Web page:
NBC Universal-owned cable net Bravo has two gurus to bring new talent up to speed on social media Ps and Qs, but pre-existing savvy in the space is increasingly something its producers consider when casting.

“When we’re casting people on a show, we’re looking at people who want to get fan engagement,” says Ellen Stone, Bravo’s senior VP of marketing. “The people that we want to tweet are the same people we want in our shows.”

Bravo is home to top tweeters Bethenny Frankel, of Real Housewives of New York City and Bethenny Getting Married?; and exec VP of development and talent and Watch What Happens Live host Andy Cohen. One of the net’s Twitter initiatives involving talent is Bravo’s Talk Bubbles – virtual viewing parties that can sometimes attract unexpected participants.

During a Real Housewives of New York City finale, for example, the cast was scheduled to join Talk Bubble conversation but cast members from other Housewives franchises were compelled to join the conversation.

Although Bravo thrives on talent with that level of Twitter savvy, Stone says the network doesn’t formalize specific initiatives in a contract for fear such a move would sap that spontaneity.

“We have to be very careful in the social space to portray ourselves very authentically, so I’m never going to ask talent to create a Twitter effort that they don’t feel comfortable with,” she says. “What we don’t do is tell them what to say because if it’s not authentic, it does not work and our fans can smell the BS a mile away.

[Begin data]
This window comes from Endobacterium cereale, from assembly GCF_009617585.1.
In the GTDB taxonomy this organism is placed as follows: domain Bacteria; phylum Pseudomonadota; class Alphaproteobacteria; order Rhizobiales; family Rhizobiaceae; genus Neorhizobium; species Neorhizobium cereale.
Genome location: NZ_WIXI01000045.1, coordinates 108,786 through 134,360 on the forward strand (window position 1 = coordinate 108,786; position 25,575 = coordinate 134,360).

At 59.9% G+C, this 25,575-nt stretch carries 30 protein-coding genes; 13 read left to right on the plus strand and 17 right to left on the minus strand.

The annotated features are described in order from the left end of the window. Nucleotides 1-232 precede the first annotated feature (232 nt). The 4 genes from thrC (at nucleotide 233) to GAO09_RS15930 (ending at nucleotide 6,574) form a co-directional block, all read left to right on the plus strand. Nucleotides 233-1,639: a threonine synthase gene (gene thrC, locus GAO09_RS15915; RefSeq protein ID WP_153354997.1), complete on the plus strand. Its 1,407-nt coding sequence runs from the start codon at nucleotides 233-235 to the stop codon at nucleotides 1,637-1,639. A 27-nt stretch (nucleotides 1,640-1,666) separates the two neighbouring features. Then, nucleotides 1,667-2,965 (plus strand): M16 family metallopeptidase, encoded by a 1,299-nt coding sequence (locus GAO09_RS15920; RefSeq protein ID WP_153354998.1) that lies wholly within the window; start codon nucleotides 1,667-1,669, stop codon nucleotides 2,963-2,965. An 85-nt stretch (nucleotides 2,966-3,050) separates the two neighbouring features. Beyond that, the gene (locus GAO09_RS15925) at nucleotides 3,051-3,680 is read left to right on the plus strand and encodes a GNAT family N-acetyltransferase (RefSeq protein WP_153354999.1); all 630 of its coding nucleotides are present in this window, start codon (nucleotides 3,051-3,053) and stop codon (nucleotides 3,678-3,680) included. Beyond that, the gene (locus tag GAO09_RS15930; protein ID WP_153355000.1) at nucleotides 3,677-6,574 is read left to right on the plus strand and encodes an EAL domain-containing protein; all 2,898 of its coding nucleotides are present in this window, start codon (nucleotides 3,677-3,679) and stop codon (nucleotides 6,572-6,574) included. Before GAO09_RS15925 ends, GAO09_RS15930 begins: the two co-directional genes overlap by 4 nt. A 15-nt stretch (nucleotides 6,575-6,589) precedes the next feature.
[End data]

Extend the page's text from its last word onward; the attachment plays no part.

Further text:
“Not to mention our talent is not going to put up with it,” she adds. “They’re gonna tell. They’re reality talent.”


This feature appears in the current May/June 2012 issue of realscreen magazine. Not a subscriber? Click here for more information. Kim Kardashian will be inducted into the Factual Entertainment Awards Hall of Fame as Personality of the Year at Realscreen West in Santa Monica next week.

About The Author
Jonathan Paul is a Toronto-based writer into creativity, content, advertising, tech, comics, video games, film, TV, time and space travel.